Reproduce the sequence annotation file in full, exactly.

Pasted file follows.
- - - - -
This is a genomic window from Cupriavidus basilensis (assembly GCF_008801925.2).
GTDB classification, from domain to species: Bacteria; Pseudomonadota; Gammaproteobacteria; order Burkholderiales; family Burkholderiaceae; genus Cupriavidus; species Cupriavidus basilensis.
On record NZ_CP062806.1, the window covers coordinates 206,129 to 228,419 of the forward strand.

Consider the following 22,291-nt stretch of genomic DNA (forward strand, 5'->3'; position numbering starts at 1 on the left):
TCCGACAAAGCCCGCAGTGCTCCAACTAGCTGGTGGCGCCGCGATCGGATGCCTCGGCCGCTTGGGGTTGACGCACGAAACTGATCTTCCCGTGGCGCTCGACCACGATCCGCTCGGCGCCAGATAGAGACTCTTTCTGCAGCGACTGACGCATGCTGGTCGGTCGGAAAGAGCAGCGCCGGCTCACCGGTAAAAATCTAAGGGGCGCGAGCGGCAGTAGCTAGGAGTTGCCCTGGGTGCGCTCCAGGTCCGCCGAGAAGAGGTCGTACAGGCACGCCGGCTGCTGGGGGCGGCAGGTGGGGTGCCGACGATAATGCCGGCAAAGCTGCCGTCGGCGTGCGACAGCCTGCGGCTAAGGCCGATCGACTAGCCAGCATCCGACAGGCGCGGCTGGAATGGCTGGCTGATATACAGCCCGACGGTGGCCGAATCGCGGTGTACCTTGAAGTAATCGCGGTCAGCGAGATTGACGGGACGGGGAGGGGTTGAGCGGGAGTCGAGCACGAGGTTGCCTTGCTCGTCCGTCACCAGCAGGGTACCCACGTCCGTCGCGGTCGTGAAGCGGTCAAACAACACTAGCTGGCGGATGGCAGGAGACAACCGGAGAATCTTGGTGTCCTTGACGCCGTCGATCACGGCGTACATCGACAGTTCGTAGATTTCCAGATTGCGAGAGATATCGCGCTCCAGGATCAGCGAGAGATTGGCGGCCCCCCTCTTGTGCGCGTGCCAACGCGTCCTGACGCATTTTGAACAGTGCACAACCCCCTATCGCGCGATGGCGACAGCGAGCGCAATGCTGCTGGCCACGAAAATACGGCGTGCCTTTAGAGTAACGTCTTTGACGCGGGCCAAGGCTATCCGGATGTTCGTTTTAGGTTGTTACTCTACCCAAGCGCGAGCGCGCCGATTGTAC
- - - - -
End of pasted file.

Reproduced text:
This is a genomic window from Cupriavidus basilensis (assembly GCF_008801925.2).
GTDB classification, from domain to species: Bacteria; Pseudomonadota; Gammaproteobacteria; order Burkholderiales; family Burkholderiaceae; genus Cupriavidus; species Cupriavidus basilensis.
On record NZ_CP062806.1, the window covers coordinates 206,129 to 228,419 of the forward strand.

Consider the following 22,291-nt stretch of genomic DNA (forward strand, 5'->3'; position numbering starts at 1 on the left):
TCCGACAAAGCCCGCAGTGCTCCAACTAGCTGGTGGCGCCGCGATCGGATGCCTCGGCCGCTTGGGGTTGACGCACGAAACTGATCTTCCCGTGGCGCTCGACCACGATCCGCTCGGCGCCAGATAGAGACTCTTTCTGCAGCGACTGACGCATGCTGGTCGGTCGGAAAGAGCAGCGCCGGCTCACCGGTAAAAATCTAAGGGGCGCGAGCGGCAGTAGCTAGGAGTTGCCCTGGGTGCGCTCCAGGTCCGCCGAGAAGAGGTCGTACAGGCACGCCGGCTGCTGGGGGCGGCAGGTGGGGTGCCGACGATAATGCCGGCAAAGCTGCCGTCGGCGTGCGACAGCCTGCGGCTAAGGCCGATCGACTAGCCAGCATCCGACAGGCGCGGCTGGAATGGCTGGCTGATATACAGCCCGACGGTGGCCGAATCGCGGTGTACCTTGAAGTAATCGCGGTCAGCGAGATTGACGGGACGGGGAGGGGTTGAGCGGGAGTCGAGCACGAGGTTGCCTTGCTCGTCCGTCACCAGCAGGGTACCCACGTCCGTCGCGGTCGTGAAGCGGTCAAACAACACTAGCTGGCGGATGGCAGGAGACAACCGGAGAATCTTGGTGTCCTTGACGCCGTCGATCACGGCGTACATCGACAGTTCGTAGATTTCCAGATTGCGAGAGATATCGCGCTCCAGGATCAGCGAGAGATTGGCGGCCCCCCTCTTGTGCGCGTGCCAACGCGTCCTGACGCATTTTGAACAGTGCACAACCCCCTATCGCGCGATGGCGACAGCGAGCGCAATGCTGCTGGCCACGAAAATACGGCGTGCCTTTAGAGTAACGTCTTTGACGCGGGCCAAGGCTATCCGGATGTTCGTTTTAGGTTGTTACTCTACCCAAGCGCGAGCGCGCCGATTGTAC